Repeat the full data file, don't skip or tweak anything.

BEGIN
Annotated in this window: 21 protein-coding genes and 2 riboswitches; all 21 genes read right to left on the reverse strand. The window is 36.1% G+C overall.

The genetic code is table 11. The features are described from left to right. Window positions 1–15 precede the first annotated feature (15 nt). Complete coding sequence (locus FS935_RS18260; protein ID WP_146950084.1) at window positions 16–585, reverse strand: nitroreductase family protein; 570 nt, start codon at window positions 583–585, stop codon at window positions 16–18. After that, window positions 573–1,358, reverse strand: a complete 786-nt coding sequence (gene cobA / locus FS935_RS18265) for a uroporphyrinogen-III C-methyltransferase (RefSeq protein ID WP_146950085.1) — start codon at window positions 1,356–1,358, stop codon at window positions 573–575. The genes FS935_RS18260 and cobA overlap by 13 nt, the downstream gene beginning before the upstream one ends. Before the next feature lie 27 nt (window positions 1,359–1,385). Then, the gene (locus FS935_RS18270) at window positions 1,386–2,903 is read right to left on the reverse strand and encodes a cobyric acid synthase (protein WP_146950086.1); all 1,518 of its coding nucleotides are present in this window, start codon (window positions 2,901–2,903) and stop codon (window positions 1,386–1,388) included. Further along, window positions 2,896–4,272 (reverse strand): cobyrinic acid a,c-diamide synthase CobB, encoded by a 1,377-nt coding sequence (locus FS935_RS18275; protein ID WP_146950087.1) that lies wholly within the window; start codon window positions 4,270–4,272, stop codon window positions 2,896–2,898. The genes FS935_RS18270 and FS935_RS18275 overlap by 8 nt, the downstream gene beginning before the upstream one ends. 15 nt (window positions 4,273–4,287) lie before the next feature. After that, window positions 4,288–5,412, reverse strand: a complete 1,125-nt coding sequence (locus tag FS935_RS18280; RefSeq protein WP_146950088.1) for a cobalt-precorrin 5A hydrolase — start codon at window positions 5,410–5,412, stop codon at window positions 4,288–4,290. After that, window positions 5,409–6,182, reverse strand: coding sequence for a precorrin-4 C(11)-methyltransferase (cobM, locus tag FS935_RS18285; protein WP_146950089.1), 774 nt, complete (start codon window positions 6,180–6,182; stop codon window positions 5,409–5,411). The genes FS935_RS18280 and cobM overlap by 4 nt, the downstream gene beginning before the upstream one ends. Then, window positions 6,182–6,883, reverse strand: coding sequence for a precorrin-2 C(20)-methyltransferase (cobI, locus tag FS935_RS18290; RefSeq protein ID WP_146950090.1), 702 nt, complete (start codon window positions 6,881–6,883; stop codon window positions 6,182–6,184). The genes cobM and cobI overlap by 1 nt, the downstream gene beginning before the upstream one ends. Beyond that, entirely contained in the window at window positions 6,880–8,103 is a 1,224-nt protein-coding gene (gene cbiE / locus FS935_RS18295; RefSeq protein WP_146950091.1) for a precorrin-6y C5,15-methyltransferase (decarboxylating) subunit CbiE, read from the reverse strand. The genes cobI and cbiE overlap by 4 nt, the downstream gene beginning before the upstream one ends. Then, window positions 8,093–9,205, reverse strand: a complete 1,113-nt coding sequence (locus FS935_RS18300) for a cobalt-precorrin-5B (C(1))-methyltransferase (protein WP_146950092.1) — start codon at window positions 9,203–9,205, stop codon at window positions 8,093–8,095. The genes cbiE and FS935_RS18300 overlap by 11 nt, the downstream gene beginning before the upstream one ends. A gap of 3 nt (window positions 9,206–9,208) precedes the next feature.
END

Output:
Annotated in this window: 21 protein-coding genes and 2 riboswitches; all 21 genes read right to left on the reverse strand. The window is 36.1% G+C overall.

The genetic code is table 11. The features are described from left to right. Window positions 1–15 precede the first annotated feature (15 nt). Complete coding sequence (locus FS935_RS18260; protein ID WP_146950084.1) at window positions 16–585, reverse strand: nitroreductase family protein; 570 nt, start codon at window positions 583–585, stop codon at window positions 16–18. After that, window positions 573–1,358, reverse strand: a complete 786-nt coding sequence (gene cobA / locus FS935_RS18265) for a uroporphyrinogen-III C-methyltransferase (RefSeq protein ID WP_146950085.1) — start codon at window positions 1,356–1,358, stop codon at window positions 573–575. The genes FS935_RS18260 and cobA overlap by 13 nt, the downstream gene beginning before the upstream one ends. Before the next feature lie 27 nt (window positions 1,359–1,385). Then, the gene (locus FS935_RS18270) at window positions 1,386–2,903 is read right to left on the reverse strand and encodes a cobyric acid synthase (protein WP_146950086.1); all 1,518 of its coding nucleotides are present in this window, start codon (window positions 2,901–2,903) and stop codon (window positions 1,386–1,388) included. Further along, window positions 2,896–4,272 (reverse strand): cobyrinic acid a,c-diamide synthase CobB, encoded by a 1,377-nt coding sequence (locus FS935_RS18275; protein ID WP_146950087.1) that lies wholly within the window; start codon window positions 4,270–4,272, stop codon window positions 2,896–2,898. The genes FS935_RS18270 and FS935_RS18275 overlap by 8 nt, the downstream gene beginning before the upstream one ends. 15 nt (window positions 4,273–4,287) lie before the next feature. After that, window positions 4,288–5,412, reverse strand: a complete 1,125-nt coding sequence (locus tag FS935_RS18280; RefSeq protein WP_146950088.1) for a cobalt-precorrin 5A hydrolase — start codon at window positions 5,410–5,412, stop codon at window positions 4,288–4,290. After that, window positions 5,409–6,182, reverse strand: coding sequence for a precorrin-4 C(11)-methyltransferase (cobM, locus tag FS935_RS18285; protein WP_146950089.1), 774 nt, complete (start codon window positions 6,180–6,182; stop codon window positions 5,409–5,411). The genes FS935_RS18280 and cobM overlap by 4 nt, the downstream gene beginning before the upstream one ends. Then, window positions 6,182–6,883, reverse strand: coding sequence for a precorrin-2 C(20)-methyltransferase (cobI, locus tag FS935_RS18290; RefSeq protein ID WP_146950090.1), 702 nt, complete (start codon window positions 6,881–6,883; stop codon window positions 6,182–6,184). The genes cobM and cobI overlap by 1 nt, the downstream gene beginning before the upstream one ends. Beyond that, entirely contained in the window at window positions 6,880–8,103 is a 1,224-nt protein-coding gene (gene cbiE / locus FS935_RS18295; RefSeq protein WP_146950091.1) for a precorrin-6y C5,15-methyltransferase (decarboxylating) subunit CbiE, read from the reverse strand. The genes cobI and cbiE overlap by 4 nt, the downstream gene beginning before the upstream one ends. Then, window positions 8,093–9,205, reverse strand: a complete 1,113-nt coding sequence (locus FS935_RS18300) for a cobalt-precorrin-5B (C(1))-methyltransferase (protein WP_146950092.1) — start codon at window positions 9,203–9,205, stop codon at window positions 8,093–8,095. The genes cbiE and FS935_RS18300 overlap by 11 nt, the downstream gene beginning before the upstream one ends. A gap of 3 nt (window positions 9,206–9,208) precedes the next feature.